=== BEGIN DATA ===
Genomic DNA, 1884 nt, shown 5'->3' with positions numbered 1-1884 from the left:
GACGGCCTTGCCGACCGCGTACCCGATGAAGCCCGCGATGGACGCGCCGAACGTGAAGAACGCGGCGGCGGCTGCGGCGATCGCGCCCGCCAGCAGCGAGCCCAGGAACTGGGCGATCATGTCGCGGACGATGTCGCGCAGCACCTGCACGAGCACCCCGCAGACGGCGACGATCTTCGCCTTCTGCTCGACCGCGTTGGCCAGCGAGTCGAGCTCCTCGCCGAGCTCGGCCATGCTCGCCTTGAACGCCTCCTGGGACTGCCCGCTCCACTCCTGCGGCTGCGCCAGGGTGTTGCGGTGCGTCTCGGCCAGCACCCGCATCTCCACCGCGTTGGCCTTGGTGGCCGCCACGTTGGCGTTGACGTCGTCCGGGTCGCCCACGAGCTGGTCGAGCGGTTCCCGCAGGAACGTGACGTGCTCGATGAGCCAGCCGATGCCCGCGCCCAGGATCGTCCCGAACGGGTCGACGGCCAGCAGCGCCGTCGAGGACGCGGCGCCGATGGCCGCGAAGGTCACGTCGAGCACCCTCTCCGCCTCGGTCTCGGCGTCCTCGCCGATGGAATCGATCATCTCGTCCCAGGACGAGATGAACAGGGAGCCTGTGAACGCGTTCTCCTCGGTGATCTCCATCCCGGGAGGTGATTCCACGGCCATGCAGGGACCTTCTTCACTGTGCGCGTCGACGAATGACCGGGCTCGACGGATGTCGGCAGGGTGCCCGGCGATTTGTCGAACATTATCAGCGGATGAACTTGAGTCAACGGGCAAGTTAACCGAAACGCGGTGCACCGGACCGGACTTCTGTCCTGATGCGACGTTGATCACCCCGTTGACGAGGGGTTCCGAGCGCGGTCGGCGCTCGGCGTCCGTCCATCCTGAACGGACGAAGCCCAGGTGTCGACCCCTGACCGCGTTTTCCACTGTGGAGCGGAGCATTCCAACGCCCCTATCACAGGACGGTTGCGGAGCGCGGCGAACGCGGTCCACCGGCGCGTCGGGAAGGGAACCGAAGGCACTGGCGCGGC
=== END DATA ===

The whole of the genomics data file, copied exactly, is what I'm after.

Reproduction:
Genomic DNA, 1884 nt, shown 5'->3' with positions numbered 1-1884 from the left:
GACGGCCTTGCCGACCGCGTACCCGATGAAGCCCGCGATGGACGCGCCGAACGTGAAGAACGCGGCGGCGGCTGCGGCGATCGCGCCCGCCAGCAGCGAGCCCAGGAACTGGGCGATCATGTCGCGGACGATGTCGCGCAGCACCTGCACGAGCACCCCGCAGACGGCGACGATCTTCGCCTTCTGCTCGACCGCGTTGGCCAGCGAGTCGAGCTCCTCGCCGAGCTCGGCCATGCTCGCCTTGAACGCCTCCTGGGACTGCCCGCTCCACTCCTGCGGCTGCGCCAGGGTGTTGCGGTGCGTCTCGGCCAGCACCCGCATCTCCACCGCGTTGGCCTTGGTGGCCGCCACGTTGGCGTTGACGTCGTCCGGGTCGCCCACGAGCTGGTCGAGCGGTTCCCGCAGGAACGTGACGTGCTCGATGAGCCAGCCGATGCCCGCGCCCAGGATCGTCCCGAACGGGTCGACGGCCAGCAGCGCCGTCGAGGACGCGGCGCCGATGGCCGCGAAGGTCACGTCGAGCACCCTCTCCGCCTCGGTCTCGGCGTCCTCGCCGATGGAATCGATCATCTCGTCCCAGGACGAGATGAACAGGGAGCCTGTGAACGCGTTCTCCTCGGTGATCTCCATCCCGGGAGGTGATTCCACGGCCATGCAGGGACCTTCTTCACTGTGCGCGTCGACGAATGACCGGGCTCGACGGATGTCGGCAGGGTGCCCGGCGATTTGTCGAACATTATCAGCGGATGAACTTGAGTCAACGGGCAAGTTAACCGAAACGCGGTGCACCGGACCGGACTTCTGTCCTGATGCGACGTTGATCACCCCGTTGACGAGGGGTTCCGAGCGCGGTCGGCGCTCGGCGTCCGTCCATCCTGAACGGACGAAGCCCAGGTGTCGACCCCTGACCGCGTTTTCCACTGTGGAGCGGAGCATTCCAACGCCCCTATCACAGGACGGTTGCGGAGCGCGGCGAACGCGGTCCACCGGCGCGTCGGGAAGGGAACCGAAGGCACTGGCGCGGC